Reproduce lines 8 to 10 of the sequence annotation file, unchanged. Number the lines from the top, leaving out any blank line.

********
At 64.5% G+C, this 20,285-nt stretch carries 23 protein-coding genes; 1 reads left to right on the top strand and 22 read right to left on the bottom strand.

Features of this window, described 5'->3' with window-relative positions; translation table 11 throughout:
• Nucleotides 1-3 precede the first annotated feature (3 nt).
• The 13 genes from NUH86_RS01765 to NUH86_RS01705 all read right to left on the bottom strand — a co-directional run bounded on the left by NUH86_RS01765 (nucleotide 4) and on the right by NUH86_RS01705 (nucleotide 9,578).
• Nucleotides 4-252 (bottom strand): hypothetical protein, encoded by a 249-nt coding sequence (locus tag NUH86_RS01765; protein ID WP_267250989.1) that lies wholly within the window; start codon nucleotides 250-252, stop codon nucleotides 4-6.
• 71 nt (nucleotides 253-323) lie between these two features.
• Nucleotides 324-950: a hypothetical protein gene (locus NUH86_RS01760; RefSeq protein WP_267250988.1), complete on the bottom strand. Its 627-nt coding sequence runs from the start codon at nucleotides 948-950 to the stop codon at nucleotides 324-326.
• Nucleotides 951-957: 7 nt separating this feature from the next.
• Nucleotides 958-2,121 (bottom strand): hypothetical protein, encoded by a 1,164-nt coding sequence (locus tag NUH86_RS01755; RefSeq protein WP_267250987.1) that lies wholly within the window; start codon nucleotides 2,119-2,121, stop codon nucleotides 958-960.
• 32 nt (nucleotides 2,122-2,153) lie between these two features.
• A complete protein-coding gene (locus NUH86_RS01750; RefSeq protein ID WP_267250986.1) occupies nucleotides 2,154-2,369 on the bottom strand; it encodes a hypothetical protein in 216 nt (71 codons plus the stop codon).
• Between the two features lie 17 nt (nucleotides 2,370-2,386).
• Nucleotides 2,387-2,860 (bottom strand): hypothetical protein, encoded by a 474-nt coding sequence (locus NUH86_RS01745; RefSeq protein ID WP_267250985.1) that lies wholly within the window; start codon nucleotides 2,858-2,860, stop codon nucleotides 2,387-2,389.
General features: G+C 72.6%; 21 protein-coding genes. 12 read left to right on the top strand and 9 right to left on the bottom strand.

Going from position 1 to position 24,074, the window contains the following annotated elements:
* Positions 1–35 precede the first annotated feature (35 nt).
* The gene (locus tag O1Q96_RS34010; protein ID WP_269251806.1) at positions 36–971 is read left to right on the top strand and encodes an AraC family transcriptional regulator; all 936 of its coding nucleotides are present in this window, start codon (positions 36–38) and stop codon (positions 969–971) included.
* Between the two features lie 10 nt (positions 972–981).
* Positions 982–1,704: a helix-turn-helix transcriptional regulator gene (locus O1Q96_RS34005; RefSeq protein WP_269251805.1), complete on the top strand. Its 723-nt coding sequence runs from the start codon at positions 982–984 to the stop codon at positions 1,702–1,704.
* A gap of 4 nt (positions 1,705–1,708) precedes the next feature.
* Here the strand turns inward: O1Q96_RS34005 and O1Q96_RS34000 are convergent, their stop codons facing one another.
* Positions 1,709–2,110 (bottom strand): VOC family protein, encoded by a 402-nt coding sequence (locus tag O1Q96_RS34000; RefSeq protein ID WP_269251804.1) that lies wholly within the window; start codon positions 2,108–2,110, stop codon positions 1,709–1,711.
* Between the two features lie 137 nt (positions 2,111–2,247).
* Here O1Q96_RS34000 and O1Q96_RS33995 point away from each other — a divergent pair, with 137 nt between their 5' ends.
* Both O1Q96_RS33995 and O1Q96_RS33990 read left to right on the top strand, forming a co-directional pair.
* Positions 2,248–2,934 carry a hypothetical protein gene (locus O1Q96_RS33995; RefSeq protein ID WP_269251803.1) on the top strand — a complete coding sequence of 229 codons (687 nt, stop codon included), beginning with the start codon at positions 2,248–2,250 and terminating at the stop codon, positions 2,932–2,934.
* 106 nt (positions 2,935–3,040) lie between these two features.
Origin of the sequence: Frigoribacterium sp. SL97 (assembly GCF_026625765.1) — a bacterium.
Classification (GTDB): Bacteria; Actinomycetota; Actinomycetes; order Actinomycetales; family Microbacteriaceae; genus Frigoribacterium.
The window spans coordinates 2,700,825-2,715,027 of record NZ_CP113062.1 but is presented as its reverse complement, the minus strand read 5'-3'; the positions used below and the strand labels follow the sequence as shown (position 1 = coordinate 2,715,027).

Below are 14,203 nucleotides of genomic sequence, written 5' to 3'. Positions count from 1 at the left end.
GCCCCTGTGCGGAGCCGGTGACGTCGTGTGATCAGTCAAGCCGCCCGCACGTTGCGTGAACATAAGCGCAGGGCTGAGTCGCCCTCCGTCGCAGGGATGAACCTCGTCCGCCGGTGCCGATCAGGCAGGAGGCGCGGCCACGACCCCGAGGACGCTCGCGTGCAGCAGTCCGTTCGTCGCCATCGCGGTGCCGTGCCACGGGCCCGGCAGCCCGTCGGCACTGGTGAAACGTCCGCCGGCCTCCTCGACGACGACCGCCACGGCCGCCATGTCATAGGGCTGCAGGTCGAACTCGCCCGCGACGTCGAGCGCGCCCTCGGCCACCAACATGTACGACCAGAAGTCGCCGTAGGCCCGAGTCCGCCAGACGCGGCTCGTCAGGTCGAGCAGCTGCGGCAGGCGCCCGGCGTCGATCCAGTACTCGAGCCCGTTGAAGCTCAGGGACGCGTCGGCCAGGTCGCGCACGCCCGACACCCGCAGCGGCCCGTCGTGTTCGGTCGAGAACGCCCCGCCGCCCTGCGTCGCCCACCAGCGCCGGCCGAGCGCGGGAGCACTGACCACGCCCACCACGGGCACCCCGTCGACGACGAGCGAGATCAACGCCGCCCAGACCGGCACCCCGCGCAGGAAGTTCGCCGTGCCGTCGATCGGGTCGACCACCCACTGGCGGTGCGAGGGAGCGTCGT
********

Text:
• Nucleotides 951-957: 7 nt separating this feature from the next.
• Nucleotides 958-2,121 (bottom strand): hypothetical protein, encoded by a 1,164-nt coding sequence (locus tag NUH86_RS01755; RefSeq protein WP_267250987.1) that lies wholly within the window; start codon nucleotides 2,119-2,121, stop codon nucleotides 958-960.
• 32 nt (nucleotides 2,122-2,153) lie between these two features.